After a couple hours of research, I’ve upgraded my comment spam fighting tools. The two main changes I made were: installing Bad Behavior (a spam blocking plugin), and moving the page that comments are posted to. Thanks to Akismet, very few spam posts were making it even as far as my moderation queue, but it was still enough to be annoying. Hopefully these new changes will eliminate comment spam for me.
The company I work for (Conversive) just settled a case against one of our competitors (Conversagent) over trademark infringement. I got a copy of the summary judgment last night. It wasn’t too hard to read, but there were plenty of things I didn’t understand. What I did get is that the judge found our trademarks on “Conversive” and “Conversive Agent” to be valid, to have priority, and that the use of “Conversagent” by a direct competitor is confusing.
Now I know what a burning circuit board smells like. My few-years-old Envision monitor just gave up the ghost — right in front of my eyes.
I had been noticing problems with it for about a week. Every once in a while there would be a staticy, horizontal offset problem in some random rows for just a moment. When it finally went out, the whole screen got staticy and was accompanied by a crackling sound. I ducked my head to follow the sound and noticed an orange glow coming from beneath the monitor. No, not aliens. Just a chunk of the circuit board going up in flames.
I shut down as quickly as possible and unplugged the monitor. The smell — a bit like fireworks, but more acrid — was starting to fill the room, so I got it out of here. Luckily, I have a backup monitor (I’m a bit of an electronics pack rat), so I’m still able to use my computer.
E3 is over, and we’ve probably learned everything important about the Nintendo Wii (pronounced we) that we’re going to learn before launch. I’ve got to say: I’m a bit disappointed. Don’t get me wrong. It still doesn’t look bad, and may very well be the best console of the generation, but I’d really hoped for more.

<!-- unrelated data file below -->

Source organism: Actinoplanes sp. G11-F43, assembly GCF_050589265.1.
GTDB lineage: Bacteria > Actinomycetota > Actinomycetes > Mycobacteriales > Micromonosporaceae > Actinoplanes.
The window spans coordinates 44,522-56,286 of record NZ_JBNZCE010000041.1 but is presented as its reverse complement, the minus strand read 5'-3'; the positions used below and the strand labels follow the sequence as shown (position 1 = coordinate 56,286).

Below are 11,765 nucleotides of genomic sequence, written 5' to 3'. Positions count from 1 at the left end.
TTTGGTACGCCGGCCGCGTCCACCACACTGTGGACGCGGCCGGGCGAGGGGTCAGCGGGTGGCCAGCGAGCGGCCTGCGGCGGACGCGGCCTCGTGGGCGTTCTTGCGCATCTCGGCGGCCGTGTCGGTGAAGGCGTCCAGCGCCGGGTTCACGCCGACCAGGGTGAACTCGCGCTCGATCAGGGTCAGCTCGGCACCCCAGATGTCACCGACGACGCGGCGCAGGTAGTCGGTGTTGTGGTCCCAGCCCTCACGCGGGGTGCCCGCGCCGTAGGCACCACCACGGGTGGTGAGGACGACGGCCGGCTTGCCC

There are still a lot of open questions. How much will the Wii cost? When will it be available? What games will be available at launch? How much will games on the Virtual Console cost? What will games really look like? How will they play? Can the Wii play DVD movies? What will be included in the box? What kind of Nintendo DS integration will be available?
Instead of answering any questions or revealing any big surprises, Nintendo has continued to taunt us with hints of more information and more secrets. I’m starting to accept the idea that there’s really nothing else that they could tell us. If they had some big news, why not run with it? This is E3 after all.
Here’s what I expect: The basic system (including console, Wiimote and nunchuck attachment, but no game) will cost $249 in the US. It will be released in early November (maybe on the 3rd?). There will be about 15 games available at launch with more following in the “launch window.” Virtual Console games will average about $5 to purchase, or you’ll be able to sign up for a subscription at $15 / month that will included a limited number of downloads per month (similar to Netflix maybe?). The high end graphics games will look a little better than what we see on the Game Cube, but probably not noticeably better than what’s available on the original Xbox. The Wii will not support DVDs out of the box (for some stupid reason).
I’m guessing that the less intimidating controller will be nice, but will have new problems of its own. The variety of games might sell a few boxes, but I don’t see grandmothers around the world dropping $300 for Nintendogs or a cooking game. Really, the only things Nintendo has going for it are its loyal fan base, and the prices of its nearest competitors. I can’t believe that Sony things it’s really going to sell very many Play Station 3s for $600. If Microsoft is smart, they’ll drop the price of both of their systems by $100 right before the Wii goes on sale. Then, if the Xbox 360 actually had a nice portfolio of games, people could easily prefer it over both the Wii or the PS3.